Not since Maxwell Smart have shoes and phones been so seamlessly conjoined than with this latest invention out of Kenya. But unlike the shoe-phone, this invention is brilliant in its practicality.
Kenyan entrepreneur, 24 year-old, Anthony Mutua, has developed a tiny chip of crystals designed to be worn in the sole of the owners' shoe that can generate and store energy as the wearer walks. Whilst this isn't for those who lead a sedentary lifestyle (we'd suggest trying a car charger), the technology is perfect for the herdsmen of Mr Mutua's home country. With mobile use booming in third world countries where cars and electricity are scarce, this is great news.
The energy from the crystals can be transferred directly to the users' pocket via cable or, because the crystals store energy, can be used to charge devices post walk/jog. The chip is also transferable between shoes and can charge several devices at once.
The commercialisation of the crystals is funded by Kenya's National Council of Science and Technology with mass production expected to commence soon.
Mobile Embrace has recently joined a growing number of businesses that are switching their email to Google’s cloud.
As more businesses switch to cloud email and Gmail continues to rise we decided to join local companies like AAPT, NZ post, Macquarie University, the University of Melbourne, Flight Centre, and Ray White and migrate to Gmail.
Here’s 5 Gmail practical and entertaining tools that we found during our migration:
1. Google Documents – A long standing feature of Gmail that allows you to open and edit all popular file formats. It’s a particularly powerful feature that lets you easily share documents and edit documents together in real time all from within a browser.
2. Chat Search – Valuable conversations and links used to be frequently passed around our internal chat system and frequently lost. Gmail’s chat feature saves all this information and collates conversations for easy access next to emails.
3. Tree Theme – This is particularly popular in our office and makes you feel like you’re outside when you’re inside. It gives your email beautiful background pictures of the sky that change depending on what the weather is like in your local city.
4. Undo Function – A lab function that allows you to undo your last sent email if it’s been sent in the last few seconds. Useful if you suddenly release you’ve left something out of the email you've just sent.
5. Mail Goggles – A particularly amusing function that keeps you from sending emails when you probably shouldn't. Basically, you specific a time period and if you try to send email within that period it makes you do a couple math problems before it sends the message. Perhaps something we should all enable on Friday afternoons.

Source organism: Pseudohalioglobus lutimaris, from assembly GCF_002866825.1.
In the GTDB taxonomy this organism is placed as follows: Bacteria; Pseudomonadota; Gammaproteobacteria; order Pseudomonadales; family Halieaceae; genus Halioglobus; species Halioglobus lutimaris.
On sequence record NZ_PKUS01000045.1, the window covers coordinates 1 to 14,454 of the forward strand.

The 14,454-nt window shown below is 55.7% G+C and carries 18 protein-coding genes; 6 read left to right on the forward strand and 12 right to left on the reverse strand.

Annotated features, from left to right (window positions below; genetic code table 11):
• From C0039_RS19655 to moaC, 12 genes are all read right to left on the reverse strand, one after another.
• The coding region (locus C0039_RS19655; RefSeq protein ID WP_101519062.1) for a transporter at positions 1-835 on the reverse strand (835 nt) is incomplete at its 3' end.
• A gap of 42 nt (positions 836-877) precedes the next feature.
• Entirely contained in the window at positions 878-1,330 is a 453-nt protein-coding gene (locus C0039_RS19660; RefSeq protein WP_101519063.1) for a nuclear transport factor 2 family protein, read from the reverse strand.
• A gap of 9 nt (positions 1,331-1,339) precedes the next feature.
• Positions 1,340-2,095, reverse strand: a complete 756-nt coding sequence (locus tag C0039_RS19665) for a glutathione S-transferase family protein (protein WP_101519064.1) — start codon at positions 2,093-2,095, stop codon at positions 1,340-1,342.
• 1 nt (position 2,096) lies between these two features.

Have you switched to cloud email yet? What do you think of Gmail?
With Apple is purchasing patents on pico projectors and Facebook mobile users skyrocketing from 65 million in ‘09’ to 200 million in ‘10,’ the two videos below provide some great insights to what our future might look like.
The 1st takes a punt on pico projectors showcasing a Mozilla Sea Bird concept phone:
The 2nd takes a look at Facebook and what it could mean for mobile:
Take home points from Mobile Monday Sydney – 6th of September
Harold Dimple from mHits opened the night discussing mobile payments for the un-banked. This was followed by a blackberry 6 presentation and a light hearted smart phones debate.
mHits – Harold Dimple
The statistics from Dimple’s presentation were astounding. 5.3 billion people worldwide don’t have a banking system, and use cash for all payments. In developing nations like Papua New Guinea this leads to cash loading in heavily armed environments, frequent robbery and sometimes fatalities. He touched on some of the stark facts about Papua New Guinea (PNG):
1.There’s 6.5 million people speaking 850 languages
2. Workers support up to 10 relatives and travel huge distances to distribute cash
3. People queue for sometimes days to buy their prepaid electricity
The solutions of mPowa are based on an early SMS form for GSM called USSD. The system opens up a live connection allowing users to pay companies and transfer money to their relatives. There’s been real success with 60% of PNG’s prepaid electricity payments now done through mPowa.
Although Dimple touched on how Subway is soon to deploy similar technologies in Australia, it’s difficult to get away from the stark realities of developing nations and the huge social and economic future mobile has in this environment.
Blackberry 6 – Michael Momsen
Momsen presented an impressive presentation on blackberry 6 and wowed the audience by rapidly giving away 3 new handsets. He covered blackberry’s great new APIs, and provided 6 reasons for choosing blackberry:
1. Updated messaging UI
2. End-to-end push platform
3. True application multitasking
4. BBM – blackberry only messaging
5. Carriers increasingly giving users unlimited data plans
6. Battery life exceeds competitors like iPhone
The questions from the floor touched on the application store submission process with Momsen saying that blackberry would go further than its rivals communicating directly with developers on application submission.
Smart phone debate
The final part of the evening was a fairly light-hearted smart phone platform debate. The most amusing comment came from a Nokia advocate claiming nostalgia as a key element for supporting Nokia as a smart phone player.
Big thanks to the Mobile Monday team Shane Williamson, Oliver Weidlich and Gia Villondo for putting together another insightful event. Looking forward to the next one!